The sidewalls of the tires are greatly "bulged out" so they are more flexible than the current stiff vertical sidewalls. Since ride quality is a great selling point for suspension and tires, this would seem an extremely desirable improvement.
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The tire sidewalls were extremely convex. This allowed them to flex rather easily when road irregularities were encountered. This configuration had some problems, but it represented a soft ride.
Later designs tended to get wider and lower (a lower aspect ratio) because of customer preferences regarding appearance. This tended to make the sidewalls less (vertically) wide and also with less convex curvature. This was necessary for engineering reasons, to support the various loads on the tires, from the vehicle's weight, side forces due to cornering, and from the internal pressure of the contained air. This situation causes harsher ride, because the sidewalls lower height and less convex shape was less "giving" for flex in response to bumps in the roadway.
Compounding this situation was the rapid growth of popularity of radial bias tires, and particularly steel-belted radial tires. The sidewalls on such tires were even MORE stiff, and made for even harsher ride. But they lasted a very long time, which made them very popular. I happened to buy a set of some of the very first steel belted radials imported to America. The tires lasted over 130,000 miles (and four vehicles!), but they rode so roughly that I was glad I did not have false teeth! EVERY pebble on the road vibrated through the car(s).
Now, consider pushing the middle of the sidewall OUTWARD halfway between the road and rim. Push hard enough to move the center of the sidewall one inch outward on each side, while the tread width and the rim width remained as before. Instead of rigid vertical sidewalls, the tire now has extremely convex shaped sidewalls that can easily flex when road irregularities are encountered, giving a MUCH smoother ride! Air pressure within the tire supports the bulk of the weight of the vehicle, as it initially did with early tires. (In modern steel-belted radial tires, the sidewalls are so stiff they actually support a significant portion of the weight of the vehicle).
How could this be done? Internal cross bars between the two sidewalls would do it, but it turns out that there would then be no way that such a tire could be mounted on a wheel!
Imagine a ladder-shaped air bladder, of very heavy construction, with rungs two inches in diameter with two inches between them, and with side rails also two inches in diameter. This ladder would be about six feet in total height and seven inches in total width. Place this (minimally inflated) bladder INSIDE a (tubeless) tire, curving the ladder all the way around the inside of the tire. The now curved side rails of the ladder now press gently against the inner sidewalls of the tire, with the rungs spanning across the width of the tire.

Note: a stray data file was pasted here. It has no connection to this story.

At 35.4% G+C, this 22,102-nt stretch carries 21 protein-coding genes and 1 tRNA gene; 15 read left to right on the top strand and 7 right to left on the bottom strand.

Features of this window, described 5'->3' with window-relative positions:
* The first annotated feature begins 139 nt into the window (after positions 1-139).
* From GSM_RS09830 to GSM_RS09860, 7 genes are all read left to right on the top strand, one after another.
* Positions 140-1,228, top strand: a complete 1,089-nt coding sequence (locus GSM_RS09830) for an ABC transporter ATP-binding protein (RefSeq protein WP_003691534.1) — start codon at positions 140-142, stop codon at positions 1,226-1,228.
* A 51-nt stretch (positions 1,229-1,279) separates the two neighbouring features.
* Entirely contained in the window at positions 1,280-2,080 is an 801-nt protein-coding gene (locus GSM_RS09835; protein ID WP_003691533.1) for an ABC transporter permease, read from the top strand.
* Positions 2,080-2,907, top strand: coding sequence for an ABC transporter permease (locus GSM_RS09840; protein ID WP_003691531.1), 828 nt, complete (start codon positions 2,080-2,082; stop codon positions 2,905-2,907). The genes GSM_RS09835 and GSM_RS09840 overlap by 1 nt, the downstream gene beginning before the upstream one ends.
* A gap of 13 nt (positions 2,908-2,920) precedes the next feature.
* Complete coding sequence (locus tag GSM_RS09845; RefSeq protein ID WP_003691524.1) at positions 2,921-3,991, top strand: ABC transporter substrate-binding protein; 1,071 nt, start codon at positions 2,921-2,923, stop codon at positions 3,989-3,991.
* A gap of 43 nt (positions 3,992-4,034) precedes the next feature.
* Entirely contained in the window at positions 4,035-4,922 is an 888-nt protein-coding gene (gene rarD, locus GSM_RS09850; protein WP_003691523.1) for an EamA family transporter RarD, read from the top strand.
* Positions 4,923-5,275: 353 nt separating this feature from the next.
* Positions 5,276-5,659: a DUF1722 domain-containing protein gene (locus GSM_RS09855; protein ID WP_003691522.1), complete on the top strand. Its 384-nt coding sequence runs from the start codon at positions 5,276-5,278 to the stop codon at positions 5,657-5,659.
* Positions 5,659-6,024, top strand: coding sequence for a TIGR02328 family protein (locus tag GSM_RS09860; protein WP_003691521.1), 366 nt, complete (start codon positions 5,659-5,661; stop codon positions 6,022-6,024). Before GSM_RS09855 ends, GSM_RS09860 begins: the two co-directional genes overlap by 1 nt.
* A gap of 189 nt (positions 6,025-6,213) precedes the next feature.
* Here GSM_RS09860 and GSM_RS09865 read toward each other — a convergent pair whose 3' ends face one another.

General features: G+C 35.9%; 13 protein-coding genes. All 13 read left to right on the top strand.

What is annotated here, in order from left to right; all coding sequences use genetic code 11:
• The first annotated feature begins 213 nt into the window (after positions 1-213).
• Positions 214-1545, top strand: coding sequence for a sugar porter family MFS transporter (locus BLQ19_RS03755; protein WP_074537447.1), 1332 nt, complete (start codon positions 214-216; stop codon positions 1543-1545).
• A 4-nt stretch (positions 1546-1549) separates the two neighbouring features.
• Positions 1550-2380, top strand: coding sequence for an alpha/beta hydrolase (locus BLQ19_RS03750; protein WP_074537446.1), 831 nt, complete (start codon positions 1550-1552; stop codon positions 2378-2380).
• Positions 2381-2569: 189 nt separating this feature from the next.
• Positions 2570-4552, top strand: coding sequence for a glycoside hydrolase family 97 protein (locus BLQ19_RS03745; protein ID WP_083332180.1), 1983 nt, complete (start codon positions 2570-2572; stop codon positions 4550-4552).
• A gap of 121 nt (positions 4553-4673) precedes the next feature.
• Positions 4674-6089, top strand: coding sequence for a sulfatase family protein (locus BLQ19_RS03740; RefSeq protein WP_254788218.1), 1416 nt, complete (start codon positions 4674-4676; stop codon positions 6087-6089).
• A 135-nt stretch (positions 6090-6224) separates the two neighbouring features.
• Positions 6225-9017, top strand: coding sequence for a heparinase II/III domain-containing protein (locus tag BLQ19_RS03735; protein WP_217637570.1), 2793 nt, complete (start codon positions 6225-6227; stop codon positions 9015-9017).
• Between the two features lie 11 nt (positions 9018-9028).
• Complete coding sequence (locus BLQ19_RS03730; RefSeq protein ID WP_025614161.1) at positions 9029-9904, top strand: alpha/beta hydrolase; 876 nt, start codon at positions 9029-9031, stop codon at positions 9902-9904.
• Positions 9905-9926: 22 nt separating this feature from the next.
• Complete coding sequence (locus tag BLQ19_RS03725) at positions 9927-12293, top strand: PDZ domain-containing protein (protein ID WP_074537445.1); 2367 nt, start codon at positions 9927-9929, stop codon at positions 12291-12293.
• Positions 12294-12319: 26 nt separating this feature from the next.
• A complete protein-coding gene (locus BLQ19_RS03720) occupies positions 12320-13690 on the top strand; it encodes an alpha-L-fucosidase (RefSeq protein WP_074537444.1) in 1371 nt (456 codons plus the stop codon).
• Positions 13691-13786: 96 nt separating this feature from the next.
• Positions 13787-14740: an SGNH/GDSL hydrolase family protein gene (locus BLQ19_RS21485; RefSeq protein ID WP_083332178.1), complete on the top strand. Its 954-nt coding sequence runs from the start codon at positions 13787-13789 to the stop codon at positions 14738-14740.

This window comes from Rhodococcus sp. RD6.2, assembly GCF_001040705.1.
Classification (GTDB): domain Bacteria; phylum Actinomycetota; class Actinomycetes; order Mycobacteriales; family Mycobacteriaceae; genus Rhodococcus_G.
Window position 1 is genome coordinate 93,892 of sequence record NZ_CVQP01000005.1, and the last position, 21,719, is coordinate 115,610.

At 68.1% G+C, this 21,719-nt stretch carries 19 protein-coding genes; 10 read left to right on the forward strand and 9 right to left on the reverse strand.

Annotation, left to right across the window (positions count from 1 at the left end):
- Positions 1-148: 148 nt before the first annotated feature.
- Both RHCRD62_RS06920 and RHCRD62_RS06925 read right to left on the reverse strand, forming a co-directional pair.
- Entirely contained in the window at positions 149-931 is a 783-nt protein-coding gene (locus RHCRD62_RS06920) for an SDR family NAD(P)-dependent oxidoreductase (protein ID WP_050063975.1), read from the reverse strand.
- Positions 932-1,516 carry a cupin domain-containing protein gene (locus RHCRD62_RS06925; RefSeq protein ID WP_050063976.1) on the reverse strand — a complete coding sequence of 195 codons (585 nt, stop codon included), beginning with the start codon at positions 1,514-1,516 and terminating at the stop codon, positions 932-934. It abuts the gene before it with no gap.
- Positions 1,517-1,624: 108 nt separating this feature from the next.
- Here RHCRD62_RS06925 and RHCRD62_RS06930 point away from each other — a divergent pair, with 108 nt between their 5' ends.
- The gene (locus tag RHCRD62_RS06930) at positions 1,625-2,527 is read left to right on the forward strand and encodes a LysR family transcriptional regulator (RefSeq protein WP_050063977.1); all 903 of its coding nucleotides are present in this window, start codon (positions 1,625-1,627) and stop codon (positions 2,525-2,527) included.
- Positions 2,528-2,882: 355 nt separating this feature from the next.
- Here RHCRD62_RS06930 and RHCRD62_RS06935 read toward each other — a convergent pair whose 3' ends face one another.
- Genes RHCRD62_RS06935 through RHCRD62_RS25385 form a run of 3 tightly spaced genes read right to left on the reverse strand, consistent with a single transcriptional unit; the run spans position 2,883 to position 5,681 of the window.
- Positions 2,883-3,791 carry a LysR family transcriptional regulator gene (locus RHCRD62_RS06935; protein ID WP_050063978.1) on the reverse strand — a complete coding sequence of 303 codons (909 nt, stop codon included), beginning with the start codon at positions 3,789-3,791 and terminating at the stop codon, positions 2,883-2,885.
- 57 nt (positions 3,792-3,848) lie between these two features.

The tire would then be mounted on a rim in a normal way.
A second, special air filler valve nozzle (similar to the normal tire filler valve nozzle) would allow filling this bladder to very high pressure (say 100 psi). This pressure would push the middle of the sidewalls outward a substantial amount, say an inch. Then the tire is inflated normally. This change in contour of the sidewall would allow very easy flexing of the sidewalls in response to road surface variations, which would tremendously add to the cushioning effect of the tire. Harshness of ride would all but disappear!
As contour ratios of tires keep reducing, with sidewalls getting narrower and narrower, this improvement could possibly offer added new range. It may be possible to make commercial 30 or even 20 aspect ratio tires, with acceptable ride quality.
An additional benefit might be that higher tire pressures may be usable. The elbowed sidewalls would be able to flex easily, while nearly all the job of supporting the vehicle is done by the compressed air contained within it. Higher pressures would not adversely affect ride quality, and might improve other tire characteristics.
Construction and production of the tires themselves could be extremely similar to present procedures. The one major change would probably be a change in the orientation of the bead of the tire, especially in low aspect ratio tires. That bead may need to be tilted to provide for the immediate outward direction of the sidewall (similar to tires of 60 years ago!)
The public may be reticent to buy tires that look so unusual. Instead of a smooth rounded profile, they would tend to have an elbow shape, with a distinctive (curved) corner halfway between the rim and road.
This configuration should offer far softer ride, and with increased tire pressure should also offer precise and clean vehicle handling. There wouldn't be the mushiness common in (often heavy) cars that have smooth rides. This technology should be able to combine performance handling and extremely smooth ride, even on vehicles with low GVW.
Whether the bladder would excessively heat is unknown. The results of that are unknown.
The bladder is designed to press against the inner sidewalls of the tire. It may be desirable to surround the rungs with chicken wire type stainless steel restraint cages, so the bladder's pressure doesn't excessively inflate the bladder laterally.
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C Johnson, Theoretical Physicist, Physics Degree from Univ of Chicago